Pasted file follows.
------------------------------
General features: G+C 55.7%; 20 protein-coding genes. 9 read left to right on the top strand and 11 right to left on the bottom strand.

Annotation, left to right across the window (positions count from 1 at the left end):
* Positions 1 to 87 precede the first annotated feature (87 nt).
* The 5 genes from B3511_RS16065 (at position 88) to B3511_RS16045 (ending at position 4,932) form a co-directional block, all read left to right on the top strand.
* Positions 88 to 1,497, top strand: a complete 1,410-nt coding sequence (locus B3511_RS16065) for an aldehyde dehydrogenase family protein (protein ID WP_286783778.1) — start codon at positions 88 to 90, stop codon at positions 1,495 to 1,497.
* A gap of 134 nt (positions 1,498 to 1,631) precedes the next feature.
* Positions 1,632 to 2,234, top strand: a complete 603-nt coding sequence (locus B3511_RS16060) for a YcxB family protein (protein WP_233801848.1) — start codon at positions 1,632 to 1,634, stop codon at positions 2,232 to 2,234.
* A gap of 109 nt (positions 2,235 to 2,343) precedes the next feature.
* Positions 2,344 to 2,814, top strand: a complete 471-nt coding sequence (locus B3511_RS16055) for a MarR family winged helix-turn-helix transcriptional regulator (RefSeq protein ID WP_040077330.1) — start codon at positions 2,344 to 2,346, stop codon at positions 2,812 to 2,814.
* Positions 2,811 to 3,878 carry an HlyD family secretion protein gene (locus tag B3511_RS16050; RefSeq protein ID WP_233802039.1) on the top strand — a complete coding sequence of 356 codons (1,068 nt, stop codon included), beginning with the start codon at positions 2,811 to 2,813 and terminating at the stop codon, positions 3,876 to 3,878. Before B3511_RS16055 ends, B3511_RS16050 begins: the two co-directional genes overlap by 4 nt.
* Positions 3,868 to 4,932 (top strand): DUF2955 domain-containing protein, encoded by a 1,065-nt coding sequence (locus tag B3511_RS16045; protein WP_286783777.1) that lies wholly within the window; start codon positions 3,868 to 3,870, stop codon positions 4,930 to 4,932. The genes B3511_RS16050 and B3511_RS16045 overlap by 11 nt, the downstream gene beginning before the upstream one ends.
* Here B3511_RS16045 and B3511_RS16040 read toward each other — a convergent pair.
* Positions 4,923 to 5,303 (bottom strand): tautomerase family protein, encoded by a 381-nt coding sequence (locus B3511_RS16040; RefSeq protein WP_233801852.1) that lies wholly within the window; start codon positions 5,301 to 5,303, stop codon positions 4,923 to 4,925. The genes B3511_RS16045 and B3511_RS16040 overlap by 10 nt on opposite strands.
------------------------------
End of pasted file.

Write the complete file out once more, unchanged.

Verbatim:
General features: G+C 55.7%; 20 protein-coding genes. 9 read left to right on the top strand and 11 right to left on the bottom strand.

Annotation, left to right across the window (positions count from 1 at the left end):
* Positions 1 to 87 precede the first annotated feature (87 nt).
* The 5 genes from B3511_RS16065 (at position 88) to B3511_RS16045 (ending at position 4,932) form a co-directional block, all read left to right on the top strand.
* Positions 88 to 1,497, top strand: a complete 1,410-nt coding sequence (locus B3511_RS16065) for an aldehyde dehydrogenase family protein (protein ID WP_286783778.1) — start codon at positions 88 to 90, stop codon at positions 1,495 to 1,497.
* A gap of 134 nt (positions 1,498 to 1,631) precedes the next feature.
* Positions 1,632 to 2,234, top strand: a complete 603-nt coding sequence (locus B3511_RS16060) for a YcxB family protein (protein WP_233801848.1) — start codon at positions 1,632 to 1,634, stop codon at positions 2,232 to 2,234.
* A gap of 109 nt (positions 2,235 to 2,343) precedes the next feature.
* Positions 2,344 to 2,814, top strand: a complete 471-nt coding sequence (locus B3511_RS16055) for a MarR family winged helix-turn-helix transcriptional regulator (RefSeq protein ID WP_040077330.1) — start codon at positions 2,344 to 2,346, stop codon at positions 2,812 to 2,814.
* Positions 2,811 to 3,878 carry an HlyD family secretion protein gene (locus tag B3511_RS16050; RefSeq protein ID WP_233802039.1) on the top strand — a complete coding sequence of 356 codons (1,068 nt, stop codon included), beginning with the start codon at positions 2,811 to 2,813 and terminating at the stop codon, positions 3,876 to 3,878. Before B3511_RS16055 ends, B3511_RS16050 begins: the two co-directional genes overlap by 4 nt.
* Positions 3,868 to 4,932 (top strand): DUF2955 domain-containing protein, encoded by a 1,065-nt coding sequence (locus tag B3511_RS16045; protein WP_286783777.1) that lies wholly within the window; start codon positions 3,868 to 3,870, stop codon positions 4,930 to 4,932. The genes B3511_RS16050 and B3511_RS16045 overlap by 11 nt, the downstream gene beginning before the upstream one ends.
* Here B3511_RS16045 and B3511_RS16040 read toward each other — a convergent pair.
* Positions 4,923 to 5,303 (bottom strand): tautomerase family protein, encoded by a 381-nt coding sequence (locus B3511_RS16040; RefSeq protein WP_233801852.1) that lies wholly within the window; start codon positions 5,301 to 5,303, stop codon positions 4,923 to 4,925. The genes B3511_RS16045 and B3511_RS16040 overlap by 10 nt on opposite strands.